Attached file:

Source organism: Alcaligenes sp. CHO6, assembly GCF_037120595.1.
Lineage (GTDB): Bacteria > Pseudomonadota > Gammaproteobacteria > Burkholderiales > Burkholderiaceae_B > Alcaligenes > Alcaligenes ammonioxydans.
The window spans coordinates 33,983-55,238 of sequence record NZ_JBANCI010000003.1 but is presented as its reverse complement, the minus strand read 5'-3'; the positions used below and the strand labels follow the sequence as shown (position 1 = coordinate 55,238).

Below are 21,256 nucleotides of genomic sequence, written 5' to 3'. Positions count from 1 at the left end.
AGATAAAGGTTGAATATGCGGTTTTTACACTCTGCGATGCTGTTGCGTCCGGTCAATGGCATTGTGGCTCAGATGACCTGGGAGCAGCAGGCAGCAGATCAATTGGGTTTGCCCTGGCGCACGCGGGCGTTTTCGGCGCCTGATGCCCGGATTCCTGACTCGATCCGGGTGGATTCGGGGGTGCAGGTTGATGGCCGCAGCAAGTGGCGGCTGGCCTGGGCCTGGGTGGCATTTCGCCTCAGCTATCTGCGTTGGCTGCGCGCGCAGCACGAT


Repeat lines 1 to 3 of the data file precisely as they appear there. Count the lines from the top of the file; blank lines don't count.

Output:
Source organism: Alcaligenes sp. CHO6, assembly GCF_037120595.1.
Lineage (GTDB): Bacteria > Pseudomonadota > Gammaproteobacteria > Burkholderiales > Burkholderiaceae_B > Alcaligenes > Alcaligenes ammonioxydans.
The window spans coordinates 33,983-55,238 of sequence record NZ_JBANCI010000003.1 but is presented as its reverse complement, the minus strand read 5'-3'; the positions used below and the strand labels follow the sequence as shown (position 1 = coordinate 55,238).